Flashes are so convenient that flash photography is practically the norm. But have you stopped to think about what that flash is doing, or whether you need to use it at all?
Built in and mount flashes can allow you to take pictures in low light environments you might not be able to use otherwise, and can change your shot, both for better or worse. Take a look through several different types of photography, and join the discussion with your own experience on when a flash is helpful, and when it can ruin a shot.
Reacting to Light Vs. Controlling It
Photography is all about light and how you choose to react to it, capture it, and control it. Before you take your photos, you’ll want to have some idea what sort of photograph you want to create. In the photograph above (by the author) the settings were manually changed to react and capture as much of the colors, subtle tones, and changes in light as possible in a dark environment. Because shooting with a flash changes the color temperature, light sources, highlights, and shadows, creating an portrait like this one would be impossible with a flash.
However, flashes (and other methods of controlling lighting) certainly have a place in photography. Portraiture, such as these shots by child portrait photographer Amy Douglas, control light two separate ways. The left image uses a lower light environment lit with a studio light to create strong shadows, while controlling highlights and skin tones to create a soft image with dramatic contrast. It’s a good example of a photographer controlling the light in order to create a strong image.
The image on the right is a good, subtle example of a flash. After a conversation with Amy, she discussed her love of using flashes to create smooth, even skin tones—a very different approach to your author’s attempt to capture the dramatic lights and shadows in the photograph above. When comparing the author’s photo and Amy’s, the cameras and lenses used were fairly similar, yet the result could not be more different.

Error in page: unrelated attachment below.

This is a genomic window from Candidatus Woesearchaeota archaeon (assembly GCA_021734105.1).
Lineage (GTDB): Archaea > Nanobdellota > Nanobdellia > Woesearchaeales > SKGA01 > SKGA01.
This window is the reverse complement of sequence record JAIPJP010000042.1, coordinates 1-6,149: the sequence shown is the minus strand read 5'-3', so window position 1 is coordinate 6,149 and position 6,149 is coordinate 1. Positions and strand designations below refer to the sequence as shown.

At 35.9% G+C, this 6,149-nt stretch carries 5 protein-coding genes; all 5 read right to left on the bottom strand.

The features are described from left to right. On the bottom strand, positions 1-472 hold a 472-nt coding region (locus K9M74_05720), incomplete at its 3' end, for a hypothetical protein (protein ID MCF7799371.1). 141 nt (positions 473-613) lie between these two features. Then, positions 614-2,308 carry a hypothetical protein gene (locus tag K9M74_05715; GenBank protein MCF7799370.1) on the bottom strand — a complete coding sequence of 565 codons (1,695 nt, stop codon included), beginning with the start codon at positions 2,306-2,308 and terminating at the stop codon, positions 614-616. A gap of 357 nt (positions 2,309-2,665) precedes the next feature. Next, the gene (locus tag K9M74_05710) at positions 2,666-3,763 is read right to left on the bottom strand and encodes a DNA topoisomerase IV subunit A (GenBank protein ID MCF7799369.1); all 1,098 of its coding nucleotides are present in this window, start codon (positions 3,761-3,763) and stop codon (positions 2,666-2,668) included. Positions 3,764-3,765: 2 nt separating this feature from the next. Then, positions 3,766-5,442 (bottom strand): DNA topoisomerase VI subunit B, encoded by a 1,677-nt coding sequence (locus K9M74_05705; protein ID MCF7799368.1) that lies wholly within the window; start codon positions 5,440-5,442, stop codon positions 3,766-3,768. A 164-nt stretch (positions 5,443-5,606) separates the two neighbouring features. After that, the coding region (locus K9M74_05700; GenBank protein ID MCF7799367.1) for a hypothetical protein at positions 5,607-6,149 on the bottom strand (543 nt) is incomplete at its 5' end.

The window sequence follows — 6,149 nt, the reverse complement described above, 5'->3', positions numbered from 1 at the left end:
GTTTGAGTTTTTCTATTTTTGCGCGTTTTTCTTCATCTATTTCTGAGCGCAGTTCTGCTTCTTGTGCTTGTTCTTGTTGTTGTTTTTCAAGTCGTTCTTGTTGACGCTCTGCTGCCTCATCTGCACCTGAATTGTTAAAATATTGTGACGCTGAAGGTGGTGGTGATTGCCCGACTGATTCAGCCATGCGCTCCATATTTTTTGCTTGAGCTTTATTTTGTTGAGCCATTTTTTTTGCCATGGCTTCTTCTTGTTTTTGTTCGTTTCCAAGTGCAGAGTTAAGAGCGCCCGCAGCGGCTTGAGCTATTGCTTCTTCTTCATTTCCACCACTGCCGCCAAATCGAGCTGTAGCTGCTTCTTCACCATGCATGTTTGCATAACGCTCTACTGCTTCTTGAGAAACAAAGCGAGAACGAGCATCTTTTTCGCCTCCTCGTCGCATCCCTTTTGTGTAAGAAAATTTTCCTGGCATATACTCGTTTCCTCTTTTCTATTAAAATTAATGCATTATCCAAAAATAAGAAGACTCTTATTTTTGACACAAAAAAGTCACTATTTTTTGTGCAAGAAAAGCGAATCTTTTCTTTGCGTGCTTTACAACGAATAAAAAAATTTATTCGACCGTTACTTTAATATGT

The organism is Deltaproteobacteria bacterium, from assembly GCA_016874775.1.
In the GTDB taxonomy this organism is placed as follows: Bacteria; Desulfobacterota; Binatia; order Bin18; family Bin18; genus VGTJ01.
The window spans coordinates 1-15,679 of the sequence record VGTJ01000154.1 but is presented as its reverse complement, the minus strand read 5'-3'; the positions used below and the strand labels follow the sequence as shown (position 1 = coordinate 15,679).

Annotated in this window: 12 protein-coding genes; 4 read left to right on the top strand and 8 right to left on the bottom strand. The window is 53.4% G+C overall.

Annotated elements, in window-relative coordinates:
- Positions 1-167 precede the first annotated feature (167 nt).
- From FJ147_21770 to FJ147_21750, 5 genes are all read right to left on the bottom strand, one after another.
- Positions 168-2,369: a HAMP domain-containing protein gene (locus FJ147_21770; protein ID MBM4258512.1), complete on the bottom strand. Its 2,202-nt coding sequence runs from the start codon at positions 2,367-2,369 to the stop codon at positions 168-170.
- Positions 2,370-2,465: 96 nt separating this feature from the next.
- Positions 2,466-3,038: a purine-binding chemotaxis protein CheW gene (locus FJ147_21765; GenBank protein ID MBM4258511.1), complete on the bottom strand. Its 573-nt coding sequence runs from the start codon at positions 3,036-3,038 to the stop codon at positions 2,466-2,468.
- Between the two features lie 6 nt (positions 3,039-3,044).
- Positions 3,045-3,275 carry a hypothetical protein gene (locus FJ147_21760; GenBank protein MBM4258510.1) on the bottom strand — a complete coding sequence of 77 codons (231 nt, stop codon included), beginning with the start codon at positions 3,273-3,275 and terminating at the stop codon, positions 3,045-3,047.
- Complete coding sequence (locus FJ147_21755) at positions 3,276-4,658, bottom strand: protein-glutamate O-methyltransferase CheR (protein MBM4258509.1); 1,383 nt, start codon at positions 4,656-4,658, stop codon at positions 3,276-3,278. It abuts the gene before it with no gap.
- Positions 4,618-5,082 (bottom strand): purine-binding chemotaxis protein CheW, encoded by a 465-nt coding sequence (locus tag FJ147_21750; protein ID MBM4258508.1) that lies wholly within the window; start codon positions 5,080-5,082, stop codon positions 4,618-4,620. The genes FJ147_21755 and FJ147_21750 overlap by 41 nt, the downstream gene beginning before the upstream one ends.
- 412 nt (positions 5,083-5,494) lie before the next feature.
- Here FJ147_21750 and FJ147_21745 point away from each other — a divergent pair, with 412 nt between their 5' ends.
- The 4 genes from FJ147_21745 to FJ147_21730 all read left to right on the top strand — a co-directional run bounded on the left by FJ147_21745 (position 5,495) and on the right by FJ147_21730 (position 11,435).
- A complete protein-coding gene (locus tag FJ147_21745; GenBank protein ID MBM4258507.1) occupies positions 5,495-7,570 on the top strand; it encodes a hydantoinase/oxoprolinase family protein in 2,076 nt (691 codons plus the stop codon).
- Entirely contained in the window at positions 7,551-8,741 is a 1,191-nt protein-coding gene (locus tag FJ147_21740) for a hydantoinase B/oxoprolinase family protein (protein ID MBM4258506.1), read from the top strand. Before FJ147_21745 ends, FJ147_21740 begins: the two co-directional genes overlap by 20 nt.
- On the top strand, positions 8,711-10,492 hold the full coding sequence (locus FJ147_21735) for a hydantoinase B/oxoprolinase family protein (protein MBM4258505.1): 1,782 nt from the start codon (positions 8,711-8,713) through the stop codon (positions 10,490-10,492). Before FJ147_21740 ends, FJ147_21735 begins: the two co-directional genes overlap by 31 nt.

What To Expect: Comparing Shots With and Without a Flash
The left side image does not use a flash, while the right image does. They have both been edited slightly in an attempt to show some of the less obvious differences in flashing and not flashing. The flashed image, for example, feels more polarized, with darker tones and some loss of detail, while the left image is more even, and is reacting entirely to the situational lighting. A flash will react and give strong, shiny highlights on some materials, like glass, or the plastic material shown above. If you find yourself taking pictures through windows, you’ll likely find that most of your flash gets reflected, ruining your shot.
Sometimes using a flash is simply a stylistic choice. Both of these images have been edited—the left does not use a flash, and the right one does. Notice how the shadows move around, as using a flash changes the light by adding an overpowering light source. The heavy shadows cast underneath the hand and cord are softened and moved in the flash shot, and the skin tones have also changed. For the better? It’s hard to say in this situation (Author’s note: although IMHO the flash shot is superior), but the built in flash gives the photographer more options to control light. Even if you’re more of a point-and-shoot, automatic setting only style photographer, it’s never a bad idea to bracket your shots by shooting the same subject with and without the flash.